In last week's issue of Weightology Weekly, I told you how energy expenditure decreases with weight loss. I also told you how the decrease is greater than what you would expect based on the weight loss alone. In other words, the decrease is energy expenditure is not just due to the fact you have less weight to move around. It's also due to an overall decrease in activity, as well as an increase in efficiency (you burn less calories for the same movement). There is also a decrease in your metabolic rate, but it's not nearly as impactful on your energy expenditure as the decrease in activity.
In that article, I also mentioned how previous research has shown that the decrease in energy expenditure is related to the amount of weight that is subsequently regained. Another study out of Wake Forest University supports these findings.
In this study, 41 women were randomly assigned to one of three groups:
- Diet Only
- Diet + Low Intensity Exercise
- Diet + High Intensity Exercise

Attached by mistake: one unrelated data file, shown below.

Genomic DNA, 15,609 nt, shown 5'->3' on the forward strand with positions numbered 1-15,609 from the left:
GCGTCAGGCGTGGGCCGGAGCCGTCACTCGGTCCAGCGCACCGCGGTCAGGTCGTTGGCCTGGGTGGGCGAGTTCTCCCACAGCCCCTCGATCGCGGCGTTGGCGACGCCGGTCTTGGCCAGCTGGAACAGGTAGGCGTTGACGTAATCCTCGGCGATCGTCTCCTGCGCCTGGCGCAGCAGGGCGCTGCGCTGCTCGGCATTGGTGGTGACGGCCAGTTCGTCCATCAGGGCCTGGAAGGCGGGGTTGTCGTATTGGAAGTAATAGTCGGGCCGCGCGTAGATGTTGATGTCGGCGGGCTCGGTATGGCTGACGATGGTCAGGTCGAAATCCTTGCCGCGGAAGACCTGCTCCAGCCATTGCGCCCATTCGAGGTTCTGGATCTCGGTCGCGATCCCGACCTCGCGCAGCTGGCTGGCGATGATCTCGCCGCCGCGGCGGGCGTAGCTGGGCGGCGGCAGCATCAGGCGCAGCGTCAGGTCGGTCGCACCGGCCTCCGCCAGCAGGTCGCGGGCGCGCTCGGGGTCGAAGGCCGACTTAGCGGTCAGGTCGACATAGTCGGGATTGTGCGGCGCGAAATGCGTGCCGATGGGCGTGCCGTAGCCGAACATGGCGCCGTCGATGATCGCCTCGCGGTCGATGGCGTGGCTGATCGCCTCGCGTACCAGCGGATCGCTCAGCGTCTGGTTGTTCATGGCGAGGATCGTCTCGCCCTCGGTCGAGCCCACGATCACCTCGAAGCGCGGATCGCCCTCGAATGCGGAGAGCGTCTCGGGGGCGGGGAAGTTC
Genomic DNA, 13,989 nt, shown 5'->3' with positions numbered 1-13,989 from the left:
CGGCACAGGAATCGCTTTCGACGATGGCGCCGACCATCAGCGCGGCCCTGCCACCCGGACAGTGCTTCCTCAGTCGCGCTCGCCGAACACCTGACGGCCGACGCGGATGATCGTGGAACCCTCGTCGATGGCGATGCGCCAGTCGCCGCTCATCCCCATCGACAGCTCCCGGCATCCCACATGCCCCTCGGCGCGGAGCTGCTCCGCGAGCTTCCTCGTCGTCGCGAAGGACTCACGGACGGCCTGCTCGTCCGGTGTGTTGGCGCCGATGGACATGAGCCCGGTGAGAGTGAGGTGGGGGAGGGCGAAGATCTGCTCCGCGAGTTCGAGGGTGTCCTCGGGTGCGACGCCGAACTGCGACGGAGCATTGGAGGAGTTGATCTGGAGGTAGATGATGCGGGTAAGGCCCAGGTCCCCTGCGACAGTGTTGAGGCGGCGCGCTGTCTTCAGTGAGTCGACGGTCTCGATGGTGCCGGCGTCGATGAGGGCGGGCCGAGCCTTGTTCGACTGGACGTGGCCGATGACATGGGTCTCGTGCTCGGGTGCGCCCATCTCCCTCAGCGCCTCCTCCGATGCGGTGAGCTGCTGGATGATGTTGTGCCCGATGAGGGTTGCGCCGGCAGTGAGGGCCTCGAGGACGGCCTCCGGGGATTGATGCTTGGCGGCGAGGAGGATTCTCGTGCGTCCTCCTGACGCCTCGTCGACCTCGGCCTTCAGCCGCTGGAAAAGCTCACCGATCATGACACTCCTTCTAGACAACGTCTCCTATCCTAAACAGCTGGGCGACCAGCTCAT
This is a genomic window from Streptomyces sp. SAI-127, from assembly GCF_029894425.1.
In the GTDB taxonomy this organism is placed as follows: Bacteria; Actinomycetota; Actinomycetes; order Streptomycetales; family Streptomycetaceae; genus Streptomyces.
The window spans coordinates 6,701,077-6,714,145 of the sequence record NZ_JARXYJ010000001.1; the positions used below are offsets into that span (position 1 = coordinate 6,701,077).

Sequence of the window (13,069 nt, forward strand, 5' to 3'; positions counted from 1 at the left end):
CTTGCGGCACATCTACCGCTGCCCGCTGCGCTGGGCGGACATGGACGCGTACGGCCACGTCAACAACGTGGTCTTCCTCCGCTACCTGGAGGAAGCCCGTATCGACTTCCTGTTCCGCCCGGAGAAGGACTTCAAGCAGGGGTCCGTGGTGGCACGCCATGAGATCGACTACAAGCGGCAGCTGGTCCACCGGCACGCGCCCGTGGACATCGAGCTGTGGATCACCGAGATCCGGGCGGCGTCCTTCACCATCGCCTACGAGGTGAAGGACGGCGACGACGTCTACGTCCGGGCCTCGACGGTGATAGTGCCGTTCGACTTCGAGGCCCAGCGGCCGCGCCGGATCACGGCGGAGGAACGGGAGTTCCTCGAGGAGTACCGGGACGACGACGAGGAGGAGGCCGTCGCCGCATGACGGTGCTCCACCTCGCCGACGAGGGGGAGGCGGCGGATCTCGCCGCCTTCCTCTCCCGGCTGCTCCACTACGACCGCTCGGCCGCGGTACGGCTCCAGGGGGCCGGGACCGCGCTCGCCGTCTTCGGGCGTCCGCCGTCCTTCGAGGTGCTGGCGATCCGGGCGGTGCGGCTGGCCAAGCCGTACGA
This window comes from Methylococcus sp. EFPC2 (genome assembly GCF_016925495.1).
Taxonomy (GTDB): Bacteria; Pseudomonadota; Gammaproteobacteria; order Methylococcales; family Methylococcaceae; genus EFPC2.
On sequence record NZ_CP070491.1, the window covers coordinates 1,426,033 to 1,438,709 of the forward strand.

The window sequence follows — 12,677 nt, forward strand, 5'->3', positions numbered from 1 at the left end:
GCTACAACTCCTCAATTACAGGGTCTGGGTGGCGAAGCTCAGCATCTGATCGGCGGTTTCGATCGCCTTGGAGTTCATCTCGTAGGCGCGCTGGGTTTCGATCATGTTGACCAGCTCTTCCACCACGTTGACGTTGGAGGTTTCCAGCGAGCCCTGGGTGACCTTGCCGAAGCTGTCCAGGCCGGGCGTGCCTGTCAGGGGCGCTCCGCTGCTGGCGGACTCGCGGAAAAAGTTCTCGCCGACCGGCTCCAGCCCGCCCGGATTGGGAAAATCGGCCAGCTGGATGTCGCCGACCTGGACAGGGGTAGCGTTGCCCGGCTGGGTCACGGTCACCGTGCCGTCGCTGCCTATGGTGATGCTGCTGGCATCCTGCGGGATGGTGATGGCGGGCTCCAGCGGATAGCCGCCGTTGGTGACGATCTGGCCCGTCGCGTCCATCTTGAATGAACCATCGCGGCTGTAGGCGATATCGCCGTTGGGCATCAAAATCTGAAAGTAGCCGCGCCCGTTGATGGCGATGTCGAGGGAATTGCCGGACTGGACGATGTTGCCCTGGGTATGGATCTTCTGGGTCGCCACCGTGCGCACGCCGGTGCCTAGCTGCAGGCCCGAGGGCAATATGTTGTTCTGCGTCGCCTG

Each intervention was designed to produce a 400 calorie per day energy deficit. In the diet group, this deficit came purely from a decrease in food intake. In the other groups, the deficit came from a combination of a decrease in food intake and exercise. Most of the food was provided for the subjects, and the subjects met weekly with a dietitian to verify compliance with the diet. The exercise involved 55-minute treadmill sessions for the low-intensity group and 30 minute treadmill sessions for the high-intensity group; exercise was performed 3 days per week. The intervention lasted 20 weeks. Body composition, resting metabolic rate (RMR), and self-reported physical activity were recorded before and after the intervention. Also, energy expenditure from physical activity was estimated before the intervention, as well as during the final week of the intervention, using a triaxial accelerometer (a device that measures up-and-down, forward-and-backward, and side-to-side movement). The accelerometer was about the size of a pager and was worn by clipping to the waist. Subjects were instructed to maintain their regular physical activity and to wear the monitor at all times for 5-7 days, except for while bathing or sleeping. They wore the monitor an average of 6.5 days during the baseline measurement, and 5.6 days at the end of the intervention. During the last week, the exercising women did 3 exercise sessions; the energy expenditure from these sessions was estimated from readings provided by the treadmill, and were subtracted from each woman's individual physical activity energy expenditure as determiend by the accelerometer. Thus, physical activity energy expenditure in this study represented only calories burned outside of the scheduled exercise sessions.